Award-winning actress Linda Emond has played a doctor on "Law and Order" and Simone Beck in the film "Julie & Julia." Next year, she'll star in a Broadway revival of Death of a Salesman, directed by Mike Nichols. But what matters even more to us audiobook fans is her much-lauded narrations, including Laura Lippman's newest suspense novel, I'D KNOW YOU ANYWHERE , and His Holiness the Dalai Lama's most recent book, THE ESSENCE OF HAPPINESS.
In addition to being an actress and audiobook narrator, Emond is an avid reader who often has a stack of six or seven books piled beside her bed. "I've always loved big bodies of text!" Seriously, she says, "I am in awe of writers. As an actor, I feel a great responsibility to the author who has invested so much time and heart. It's my job to elucidate what they create. I always start preparing for a role from a storytelling position. I look at the overarching purpose of the story and how my role informs that purpose." She pauses. "No matter what the role is. Even in a commercial, when I might have only one line of voice-over." Example? Suddenly sincere, warm, reassuring, with a hint of sexy, she says, "Axa Equitable is redefining what you expect from annuities." Trust me. It works.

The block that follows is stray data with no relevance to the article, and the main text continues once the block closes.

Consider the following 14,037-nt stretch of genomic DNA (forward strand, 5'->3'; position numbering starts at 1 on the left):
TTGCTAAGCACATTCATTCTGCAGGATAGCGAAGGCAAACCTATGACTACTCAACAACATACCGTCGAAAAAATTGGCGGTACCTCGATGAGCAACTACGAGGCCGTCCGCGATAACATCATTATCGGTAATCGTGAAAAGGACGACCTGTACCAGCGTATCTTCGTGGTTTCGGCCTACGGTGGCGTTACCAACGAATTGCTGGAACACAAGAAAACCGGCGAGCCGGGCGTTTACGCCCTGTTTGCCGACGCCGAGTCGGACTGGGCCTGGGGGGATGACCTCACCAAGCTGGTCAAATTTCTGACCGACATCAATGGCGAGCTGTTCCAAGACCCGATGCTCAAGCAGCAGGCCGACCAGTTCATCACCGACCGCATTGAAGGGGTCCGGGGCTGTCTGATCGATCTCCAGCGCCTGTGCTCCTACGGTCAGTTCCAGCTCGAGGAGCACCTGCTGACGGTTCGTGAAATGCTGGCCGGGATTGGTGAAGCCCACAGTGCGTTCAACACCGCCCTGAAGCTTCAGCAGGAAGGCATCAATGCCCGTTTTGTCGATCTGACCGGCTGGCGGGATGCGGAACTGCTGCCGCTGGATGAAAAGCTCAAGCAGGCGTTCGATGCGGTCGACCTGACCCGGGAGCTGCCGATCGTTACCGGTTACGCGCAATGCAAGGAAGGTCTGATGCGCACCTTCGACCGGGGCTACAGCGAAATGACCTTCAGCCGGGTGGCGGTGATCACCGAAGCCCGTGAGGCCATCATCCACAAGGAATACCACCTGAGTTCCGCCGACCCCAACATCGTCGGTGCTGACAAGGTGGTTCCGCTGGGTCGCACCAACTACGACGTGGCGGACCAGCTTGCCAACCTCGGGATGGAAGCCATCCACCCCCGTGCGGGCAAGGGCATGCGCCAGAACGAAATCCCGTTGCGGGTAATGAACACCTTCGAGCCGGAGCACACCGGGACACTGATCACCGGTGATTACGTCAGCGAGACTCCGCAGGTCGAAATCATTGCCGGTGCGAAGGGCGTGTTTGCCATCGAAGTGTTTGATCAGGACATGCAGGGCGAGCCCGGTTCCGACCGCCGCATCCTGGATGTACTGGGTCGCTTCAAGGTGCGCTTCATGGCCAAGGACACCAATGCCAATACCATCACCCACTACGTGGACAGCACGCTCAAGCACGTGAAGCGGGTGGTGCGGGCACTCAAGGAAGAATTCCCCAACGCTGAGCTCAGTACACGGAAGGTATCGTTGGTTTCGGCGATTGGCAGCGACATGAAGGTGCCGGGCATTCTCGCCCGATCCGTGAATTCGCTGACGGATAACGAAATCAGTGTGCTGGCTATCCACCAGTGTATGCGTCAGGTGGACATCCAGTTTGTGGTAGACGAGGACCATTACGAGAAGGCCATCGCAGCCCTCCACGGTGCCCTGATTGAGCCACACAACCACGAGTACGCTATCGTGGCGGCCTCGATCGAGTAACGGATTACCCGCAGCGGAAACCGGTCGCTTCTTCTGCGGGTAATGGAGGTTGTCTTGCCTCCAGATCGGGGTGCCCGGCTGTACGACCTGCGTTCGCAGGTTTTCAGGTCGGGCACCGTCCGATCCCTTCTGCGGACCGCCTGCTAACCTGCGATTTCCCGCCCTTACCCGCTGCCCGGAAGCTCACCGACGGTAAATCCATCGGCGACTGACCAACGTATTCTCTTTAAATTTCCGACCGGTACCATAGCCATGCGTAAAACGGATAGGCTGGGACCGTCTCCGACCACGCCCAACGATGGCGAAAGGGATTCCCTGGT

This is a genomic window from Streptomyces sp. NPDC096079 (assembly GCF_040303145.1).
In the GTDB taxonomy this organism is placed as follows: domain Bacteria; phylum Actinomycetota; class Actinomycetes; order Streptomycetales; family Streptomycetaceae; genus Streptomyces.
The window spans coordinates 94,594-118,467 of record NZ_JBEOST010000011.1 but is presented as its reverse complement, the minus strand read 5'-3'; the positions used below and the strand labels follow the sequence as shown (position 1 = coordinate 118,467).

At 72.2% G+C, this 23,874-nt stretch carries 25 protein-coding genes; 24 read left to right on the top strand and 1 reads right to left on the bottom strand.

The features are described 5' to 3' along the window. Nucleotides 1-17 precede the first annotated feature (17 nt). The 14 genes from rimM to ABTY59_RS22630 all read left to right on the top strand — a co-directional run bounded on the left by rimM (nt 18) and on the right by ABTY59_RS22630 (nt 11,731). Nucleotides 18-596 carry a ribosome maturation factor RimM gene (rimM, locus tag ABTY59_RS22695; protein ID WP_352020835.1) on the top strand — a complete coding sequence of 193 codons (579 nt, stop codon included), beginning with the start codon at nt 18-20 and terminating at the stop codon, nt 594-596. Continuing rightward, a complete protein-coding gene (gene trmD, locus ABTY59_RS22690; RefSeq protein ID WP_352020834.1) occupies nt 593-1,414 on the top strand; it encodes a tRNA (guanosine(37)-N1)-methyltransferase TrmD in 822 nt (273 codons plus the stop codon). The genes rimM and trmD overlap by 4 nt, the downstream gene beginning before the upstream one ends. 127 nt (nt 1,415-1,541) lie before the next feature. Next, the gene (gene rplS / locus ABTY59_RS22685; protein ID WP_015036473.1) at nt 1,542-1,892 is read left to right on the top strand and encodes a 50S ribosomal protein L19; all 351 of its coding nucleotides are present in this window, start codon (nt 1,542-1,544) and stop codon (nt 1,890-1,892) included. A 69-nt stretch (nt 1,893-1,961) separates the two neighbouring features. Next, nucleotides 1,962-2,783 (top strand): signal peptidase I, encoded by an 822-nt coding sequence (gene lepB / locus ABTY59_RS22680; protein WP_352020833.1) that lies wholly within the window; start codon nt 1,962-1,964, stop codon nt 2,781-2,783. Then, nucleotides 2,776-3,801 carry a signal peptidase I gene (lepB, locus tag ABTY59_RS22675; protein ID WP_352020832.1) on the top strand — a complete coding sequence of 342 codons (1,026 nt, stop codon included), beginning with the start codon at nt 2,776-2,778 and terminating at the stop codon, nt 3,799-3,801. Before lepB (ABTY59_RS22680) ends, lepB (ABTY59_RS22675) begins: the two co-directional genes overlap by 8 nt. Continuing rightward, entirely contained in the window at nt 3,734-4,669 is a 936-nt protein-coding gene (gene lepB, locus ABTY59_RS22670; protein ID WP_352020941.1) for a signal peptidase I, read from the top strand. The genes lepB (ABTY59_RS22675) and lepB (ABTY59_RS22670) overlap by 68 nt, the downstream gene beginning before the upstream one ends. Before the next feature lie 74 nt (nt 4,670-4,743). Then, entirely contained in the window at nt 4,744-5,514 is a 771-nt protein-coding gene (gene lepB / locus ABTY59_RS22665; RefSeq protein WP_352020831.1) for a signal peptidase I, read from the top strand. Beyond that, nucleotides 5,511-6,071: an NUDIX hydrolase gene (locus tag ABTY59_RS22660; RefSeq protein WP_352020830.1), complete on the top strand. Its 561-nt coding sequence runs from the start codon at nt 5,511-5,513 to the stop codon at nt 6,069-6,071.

To make an audiobook work, Emond reads ahead and prepares deeply. "I make a list of characters, although I don't plan their voices until I've finished studying the book. You might discover that someone you thought was from the North is from the South. And I edit the text with my own symbols. I might mark that the tone of one sentence is in opposition to a sentence in the next paragraph. Or note: 'Take big breath here.'" All the prep allows her to get into the studio and "fly with it. I love getting into the flow--sitting down and just reading out loud. Of course, you read for long enough, and you can go a bit crazy. My mouth is moving, words are coming out, I'm really in the zone, but I'm also off observing myself. That's when it's time for a break!"
Emond the narrator is also an audiobook listener who continues to learn from her colleagues. "I love to get on AudioFile's Web site and listen to samples. It's so educational to hear how other actors approach different genres." The biggest listener, though, is Emond's mother, who started listening to audiobooks during long commutes. "Audiobooks changed my mother's life. She actually maintains a life-list of every one she's heard. So when I started narrating in 2000, my mother was over the moon. 'Finally!' she said."--Aurelia C. Scott